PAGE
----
People who suffer consistent trauma never make a narrative of their life because in their mind, they left. Anguished memories assault and finally divide the self.
When a self is marinaded in the lies of others, you watch life, not knowing that YOU are allowed to live it.
The developing child is supposed to be answering-
Who am I?
What can I do?
What can’t I do?
What am I good at?
Do I matter?
Do I have impact?
Am I loveable?
The impact of chronic, persistent interpersonal violence on this process is staggering. It literally alters the brain chemistry. I am fascinated with this.
Shame develops, and acceptance of blame. Children think egocentrically so they think it’s their fault.
I didn’t develop the skills to self-soothe or regulate normal emotions and impulses. I couldn’t modulate anger, I acted out a lot as a child. I had massive tantrums. I also went to bed worried all the time. The only way to get away is in the mind. Through dissociation.
To dissociate means to be out of your body. To observe life from afar and to disconnect. You are no longer there.
Dissociation prevents processing in the here and now. It leaves you without a narrative. It leaves you open and you literally don’t notice when people aren’t treating you well. But at the same time when you are hypervigilant you are literally trying to process all of the sensory information you are being overwhelmed with. You don’t miss anything that could spell danger. Even if it’s not danger.
There are no files in the brain of a child’s mind who is traumatised, where their whole story can be accessed and understood. It is stored all over the place, in partial memories, sensory information and associations.
If you tell me it’s safe here, why would I believe you if my body is telling me otherwise?
Meditation & yoga… first time I ever had a quiet body
We are stuck until we wake up and push through the fog.
You can only attract what you feel about yourself.
My healing journey – How did it start?
So what did my stuck self look like?
Obsessive thoughts, anxiety, depression, destructive romantic relationships, self-harming, will o the wisp, elusive, evasive, defensive, argumentative, combative, and surrounded by people who were abusive in some way. At the same time as being academically successful and holding down a challenging job with teenagers in London’s East End. Working on autopilot all week and crying at the weekend. My external world literally mirrored the way I thought I should be treated. And I treated myself the worst of all.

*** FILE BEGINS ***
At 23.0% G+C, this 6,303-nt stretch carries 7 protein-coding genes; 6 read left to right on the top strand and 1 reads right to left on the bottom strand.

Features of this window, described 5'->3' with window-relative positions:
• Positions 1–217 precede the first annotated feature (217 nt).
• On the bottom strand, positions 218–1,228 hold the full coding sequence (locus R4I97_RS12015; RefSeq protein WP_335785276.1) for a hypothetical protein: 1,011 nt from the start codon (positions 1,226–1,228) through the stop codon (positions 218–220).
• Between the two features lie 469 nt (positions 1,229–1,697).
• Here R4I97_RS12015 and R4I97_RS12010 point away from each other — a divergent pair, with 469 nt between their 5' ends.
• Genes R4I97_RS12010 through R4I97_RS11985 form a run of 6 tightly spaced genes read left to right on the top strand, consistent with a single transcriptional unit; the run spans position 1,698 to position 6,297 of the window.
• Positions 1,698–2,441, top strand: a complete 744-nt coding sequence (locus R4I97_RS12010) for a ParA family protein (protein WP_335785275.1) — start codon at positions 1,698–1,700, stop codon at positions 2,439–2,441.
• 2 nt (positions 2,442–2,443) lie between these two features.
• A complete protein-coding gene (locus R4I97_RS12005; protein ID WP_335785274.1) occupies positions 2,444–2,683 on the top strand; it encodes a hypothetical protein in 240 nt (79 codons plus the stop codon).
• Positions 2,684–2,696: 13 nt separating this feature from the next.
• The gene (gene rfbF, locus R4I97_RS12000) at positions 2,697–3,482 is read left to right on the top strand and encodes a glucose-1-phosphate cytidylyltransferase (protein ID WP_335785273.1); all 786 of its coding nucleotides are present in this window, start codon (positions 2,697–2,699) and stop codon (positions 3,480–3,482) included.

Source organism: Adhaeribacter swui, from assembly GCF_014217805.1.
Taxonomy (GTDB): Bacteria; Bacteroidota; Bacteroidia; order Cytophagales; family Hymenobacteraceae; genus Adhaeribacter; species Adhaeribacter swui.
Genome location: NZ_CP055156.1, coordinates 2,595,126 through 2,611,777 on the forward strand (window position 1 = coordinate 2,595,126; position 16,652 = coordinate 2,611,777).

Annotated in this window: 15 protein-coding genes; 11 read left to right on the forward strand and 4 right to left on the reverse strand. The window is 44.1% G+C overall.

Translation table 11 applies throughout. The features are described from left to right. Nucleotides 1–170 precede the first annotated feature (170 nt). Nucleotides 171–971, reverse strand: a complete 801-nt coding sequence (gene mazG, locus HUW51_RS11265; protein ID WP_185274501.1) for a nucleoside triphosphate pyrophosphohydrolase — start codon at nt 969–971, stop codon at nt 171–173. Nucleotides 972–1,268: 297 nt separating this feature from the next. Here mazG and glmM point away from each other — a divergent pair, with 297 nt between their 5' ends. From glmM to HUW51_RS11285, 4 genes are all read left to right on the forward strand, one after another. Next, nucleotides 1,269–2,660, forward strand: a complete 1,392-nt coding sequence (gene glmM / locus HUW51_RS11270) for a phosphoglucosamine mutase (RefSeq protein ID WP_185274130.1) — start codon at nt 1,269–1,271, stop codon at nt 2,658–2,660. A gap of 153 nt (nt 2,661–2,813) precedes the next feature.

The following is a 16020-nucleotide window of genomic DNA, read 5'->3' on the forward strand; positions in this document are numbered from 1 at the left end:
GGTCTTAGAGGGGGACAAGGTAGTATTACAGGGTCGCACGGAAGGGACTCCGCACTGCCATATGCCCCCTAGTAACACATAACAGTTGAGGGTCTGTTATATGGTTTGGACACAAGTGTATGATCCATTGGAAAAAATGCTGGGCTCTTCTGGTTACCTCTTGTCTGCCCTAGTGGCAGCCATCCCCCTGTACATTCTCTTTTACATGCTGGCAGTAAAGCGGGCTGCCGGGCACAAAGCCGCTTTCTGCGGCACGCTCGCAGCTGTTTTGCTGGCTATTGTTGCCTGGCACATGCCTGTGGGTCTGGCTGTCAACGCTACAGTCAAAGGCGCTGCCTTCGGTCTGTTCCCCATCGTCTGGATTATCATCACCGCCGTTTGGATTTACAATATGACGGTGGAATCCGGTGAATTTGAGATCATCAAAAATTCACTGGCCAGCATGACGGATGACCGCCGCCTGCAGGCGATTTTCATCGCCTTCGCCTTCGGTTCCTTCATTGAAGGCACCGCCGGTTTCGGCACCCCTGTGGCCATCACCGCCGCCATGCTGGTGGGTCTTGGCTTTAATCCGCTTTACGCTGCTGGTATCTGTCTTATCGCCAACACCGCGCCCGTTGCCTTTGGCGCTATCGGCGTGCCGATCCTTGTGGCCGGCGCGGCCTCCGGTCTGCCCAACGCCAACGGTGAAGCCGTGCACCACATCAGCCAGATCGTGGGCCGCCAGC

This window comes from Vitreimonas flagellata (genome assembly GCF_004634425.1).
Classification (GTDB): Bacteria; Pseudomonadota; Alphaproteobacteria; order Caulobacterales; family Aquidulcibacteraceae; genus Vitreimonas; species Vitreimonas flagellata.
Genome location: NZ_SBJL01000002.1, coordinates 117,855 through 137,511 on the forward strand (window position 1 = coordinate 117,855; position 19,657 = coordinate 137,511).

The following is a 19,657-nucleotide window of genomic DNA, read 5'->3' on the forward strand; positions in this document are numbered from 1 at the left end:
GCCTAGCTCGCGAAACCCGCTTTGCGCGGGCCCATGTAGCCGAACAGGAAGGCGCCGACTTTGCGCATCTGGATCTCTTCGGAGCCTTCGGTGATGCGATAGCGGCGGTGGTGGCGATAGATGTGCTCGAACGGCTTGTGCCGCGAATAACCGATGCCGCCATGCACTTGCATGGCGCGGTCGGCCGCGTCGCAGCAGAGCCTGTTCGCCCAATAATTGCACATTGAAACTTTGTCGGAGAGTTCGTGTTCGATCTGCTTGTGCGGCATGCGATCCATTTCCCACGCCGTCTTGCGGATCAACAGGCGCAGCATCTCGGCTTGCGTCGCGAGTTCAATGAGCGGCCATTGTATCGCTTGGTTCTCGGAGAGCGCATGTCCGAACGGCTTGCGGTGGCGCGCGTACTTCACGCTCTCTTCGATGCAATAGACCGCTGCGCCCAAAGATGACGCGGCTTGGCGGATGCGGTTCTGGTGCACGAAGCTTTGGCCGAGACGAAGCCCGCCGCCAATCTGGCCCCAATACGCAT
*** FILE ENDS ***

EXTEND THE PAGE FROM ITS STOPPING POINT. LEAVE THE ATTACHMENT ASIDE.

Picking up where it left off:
The Rabbit Hole is what I call the lost place I go to, the depths of despair and blackness, rocking, picking at myself and disappearing into other worlds, especially my addiction to TV. I’m talking 10 hour marathons, regularly.
I have also lost myself in shopping, creating debt, and also in food and alcohol.
I’ve spent a long time trying to work out how to ground myself and how to be in my body.
I’ve also spent a long time running away.
Since I started questioning I’ve learned a lot about myself and other people through –
Psychology & travelling. India especially.
Living in China & Japan.
Institute for Arts in Therapy (IATE) training & therapy
Reflexologist & Reiki Master training
Psychic work / Archetypes
Melanie Tonia Evans – The Narcissistic Abuse Recovery expert.
My journey so far has taught me that I’m –
A recovering Codependent
I have a difficult time holding onto myself in the presence of others and their moods.
Anticipates the needs of others
Appeases others and people please
Anticipate the emotional response of others
Waits for others to validate them
Waits for permission to feel their feelings
On an energetic level all of this attracts people whose agenda is NOT to see you or hear you and keeps you on the hook seeking their validation. A narcissist knows when you are willing to put yourself last. Anyone who wants to manipulate or treat others badly knows where to look for this type of easy target.
I wonder how many people here know that story.